ISLAMABAD, Pakistan — A vicious campaign of violence against the Pakistani military, a strategic U.S. ally, escalated Sunday as a round of suicide bombings killed at least 36 soldiers and police recruits, and wounded more than 95 in a region regarded as an al Qaida and Taliban safe haven.
The attacks brought the weekend's death toll to 60 soldiers and recruits, and more than 120 wounded in a series of strikes unleashed by militants in tribal areas close to Afghanistan. And as the latest bodies were counted, militants announced that they were backing out of a truce with the Pakistani government.
The bloodshed comes at a time of great uncertainty in Pakistan, a nuclear-armed nation with border areas that, according to U.S. intelligence reports, function as operational bases for al Qaida. Though there are few signs of widespread revolt - most Pakistanis are ethnically distinct from the tribes on the border, and are far more moderate - the unrest worries many in Washington, which depends on President Pervez Musharraf to help curb radical elements in a country that has become a focal point of global Islamic radicalism.
In the past week, Musharraf has shifted thousands of Pakistani troops to the Afghan border, a lawless stretch of mountains and small towns that are thought to be sanctuary for Osama bin Laden and other senior al Qaida and Taliban leaders. It is not clear, though, whether the build-up is for a large scale operation or simply to add enough troops to maintain stability.
The answer, many Pakistani analysts said, could have a significant impact on the future of the country. A massive military strike might enflame militants and lead to further destabilization in a nation beset in the last two months by riots and demonstrations following Musharraf's suspension of the chief justice of the supreme court, and a government raid of an Islamabad mosque.
"On the television they are showing 130-millimeter (artillery) guns being moved as if they are going to fight a war," said Mirza Aslam Beg, a retired general and chief of Pakistan's military from 1988 to 1991. "The situation is very serious."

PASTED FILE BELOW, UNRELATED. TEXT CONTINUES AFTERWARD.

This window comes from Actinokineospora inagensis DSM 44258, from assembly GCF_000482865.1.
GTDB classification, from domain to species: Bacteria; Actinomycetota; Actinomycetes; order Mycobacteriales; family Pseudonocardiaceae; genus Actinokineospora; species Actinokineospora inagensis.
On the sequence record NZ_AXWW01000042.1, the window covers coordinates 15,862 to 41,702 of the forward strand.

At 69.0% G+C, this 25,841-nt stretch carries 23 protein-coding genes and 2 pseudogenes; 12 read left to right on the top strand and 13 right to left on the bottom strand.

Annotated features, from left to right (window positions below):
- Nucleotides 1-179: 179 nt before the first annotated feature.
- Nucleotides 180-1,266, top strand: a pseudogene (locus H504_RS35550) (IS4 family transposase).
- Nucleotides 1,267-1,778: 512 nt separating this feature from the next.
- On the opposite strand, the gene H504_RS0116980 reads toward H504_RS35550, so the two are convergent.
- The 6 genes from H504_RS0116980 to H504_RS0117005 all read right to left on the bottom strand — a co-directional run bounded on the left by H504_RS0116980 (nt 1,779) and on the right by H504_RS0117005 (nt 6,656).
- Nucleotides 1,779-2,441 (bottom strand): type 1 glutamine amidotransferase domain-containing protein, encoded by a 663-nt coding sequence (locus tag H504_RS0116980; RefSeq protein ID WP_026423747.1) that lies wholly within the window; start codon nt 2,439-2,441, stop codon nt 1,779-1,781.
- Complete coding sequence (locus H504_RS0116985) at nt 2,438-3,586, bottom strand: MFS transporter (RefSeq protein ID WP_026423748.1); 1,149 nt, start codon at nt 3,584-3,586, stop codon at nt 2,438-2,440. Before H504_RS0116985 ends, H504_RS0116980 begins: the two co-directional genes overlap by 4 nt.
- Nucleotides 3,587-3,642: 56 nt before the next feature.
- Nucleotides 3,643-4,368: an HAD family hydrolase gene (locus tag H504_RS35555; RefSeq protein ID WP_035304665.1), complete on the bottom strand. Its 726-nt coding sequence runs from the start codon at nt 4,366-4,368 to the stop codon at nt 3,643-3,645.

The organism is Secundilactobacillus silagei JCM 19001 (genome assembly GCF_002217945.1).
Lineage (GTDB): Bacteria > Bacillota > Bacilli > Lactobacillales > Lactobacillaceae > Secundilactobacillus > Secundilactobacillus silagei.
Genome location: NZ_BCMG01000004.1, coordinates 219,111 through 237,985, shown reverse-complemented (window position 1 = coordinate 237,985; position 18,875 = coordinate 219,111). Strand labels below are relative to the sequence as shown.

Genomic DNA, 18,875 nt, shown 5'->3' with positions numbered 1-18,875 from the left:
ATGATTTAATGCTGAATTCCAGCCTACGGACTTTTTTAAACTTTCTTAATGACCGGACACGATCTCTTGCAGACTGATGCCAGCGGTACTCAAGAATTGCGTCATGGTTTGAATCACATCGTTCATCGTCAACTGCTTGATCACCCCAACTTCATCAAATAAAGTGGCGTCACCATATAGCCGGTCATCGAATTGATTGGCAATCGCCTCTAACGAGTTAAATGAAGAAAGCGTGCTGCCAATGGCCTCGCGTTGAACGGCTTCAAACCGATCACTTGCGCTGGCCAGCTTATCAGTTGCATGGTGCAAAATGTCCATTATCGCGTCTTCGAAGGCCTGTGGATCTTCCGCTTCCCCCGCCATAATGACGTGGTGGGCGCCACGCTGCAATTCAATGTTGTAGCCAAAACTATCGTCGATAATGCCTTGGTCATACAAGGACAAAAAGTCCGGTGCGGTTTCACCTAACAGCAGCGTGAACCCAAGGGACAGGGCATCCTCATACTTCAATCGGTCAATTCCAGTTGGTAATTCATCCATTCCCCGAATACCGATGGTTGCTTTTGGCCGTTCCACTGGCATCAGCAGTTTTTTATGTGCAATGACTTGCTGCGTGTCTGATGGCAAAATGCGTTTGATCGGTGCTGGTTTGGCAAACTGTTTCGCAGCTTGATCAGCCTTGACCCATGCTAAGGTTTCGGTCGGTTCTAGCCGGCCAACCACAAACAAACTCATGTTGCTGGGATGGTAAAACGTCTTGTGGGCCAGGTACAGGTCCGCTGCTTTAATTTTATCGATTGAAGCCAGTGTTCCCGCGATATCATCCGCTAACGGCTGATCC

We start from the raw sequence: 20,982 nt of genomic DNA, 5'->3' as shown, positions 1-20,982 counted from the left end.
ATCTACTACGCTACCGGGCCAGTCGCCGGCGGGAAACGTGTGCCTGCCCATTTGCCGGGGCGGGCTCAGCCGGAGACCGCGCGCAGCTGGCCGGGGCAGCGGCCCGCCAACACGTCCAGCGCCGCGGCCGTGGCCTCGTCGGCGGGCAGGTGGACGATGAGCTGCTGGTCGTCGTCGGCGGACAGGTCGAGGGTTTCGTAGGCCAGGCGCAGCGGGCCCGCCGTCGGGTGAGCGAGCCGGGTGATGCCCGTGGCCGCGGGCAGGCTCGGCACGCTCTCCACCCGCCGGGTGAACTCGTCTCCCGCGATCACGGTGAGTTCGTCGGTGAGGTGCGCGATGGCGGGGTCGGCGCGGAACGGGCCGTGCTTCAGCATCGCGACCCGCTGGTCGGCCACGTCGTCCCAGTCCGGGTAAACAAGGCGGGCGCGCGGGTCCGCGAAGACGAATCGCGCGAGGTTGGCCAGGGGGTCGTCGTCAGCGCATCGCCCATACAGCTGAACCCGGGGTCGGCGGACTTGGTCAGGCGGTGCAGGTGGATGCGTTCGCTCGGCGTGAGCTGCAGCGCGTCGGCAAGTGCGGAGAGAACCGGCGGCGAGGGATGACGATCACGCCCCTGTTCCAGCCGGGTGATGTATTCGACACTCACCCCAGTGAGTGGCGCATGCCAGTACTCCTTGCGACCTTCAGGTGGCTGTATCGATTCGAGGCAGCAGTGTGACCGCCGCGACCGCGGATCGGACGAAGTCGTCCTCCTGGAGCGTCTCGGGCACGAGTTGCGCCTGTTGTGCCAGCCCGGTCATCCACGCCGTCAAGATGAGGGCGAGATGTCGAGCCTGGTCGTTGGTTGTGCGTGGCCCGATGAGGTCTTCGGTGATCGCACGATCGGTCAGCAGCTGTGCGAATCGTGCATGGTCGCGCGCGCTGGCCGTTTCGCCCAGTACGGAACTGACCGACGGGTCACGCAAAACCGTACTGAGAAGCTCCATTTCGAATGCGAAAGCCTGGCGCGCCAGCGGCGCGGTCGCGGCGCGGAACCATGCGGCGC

In America, National Security Advisor Stephen Hadley said on a round of Sunday morning talk shows that the Bush administration has pushed for more robust action.
"These extremists, these Taliban are a threat to him (Musharraf) and to us. And he has taken action against them," Hadley said. "But the action has, at this point, not been adequate, not effective."
Hadley continued: "He's doing more. We are urging him to do more, and we're providing full support to what he's contemplating."
Against that backdrop, a Taliban council in the hotbed border region of Pakistan's North Waziristan region issued a statement Sunday saying that it was withdrawing from a controversial peace deal with Musharraf's government. The agreement, struck last September, had guaranteed that Pakistani troops would leave checkpoints in the area if local tribal members and militants agreed to not attack Pakistani security forces and to stop harboring foreign fighters such as those loyal to al Qaida.
"The Taliban signed the peace agreement with the government to ensure the safety of the lives and property of the people," the statement said. "Now, we have decided to end the deal for the sake of the people."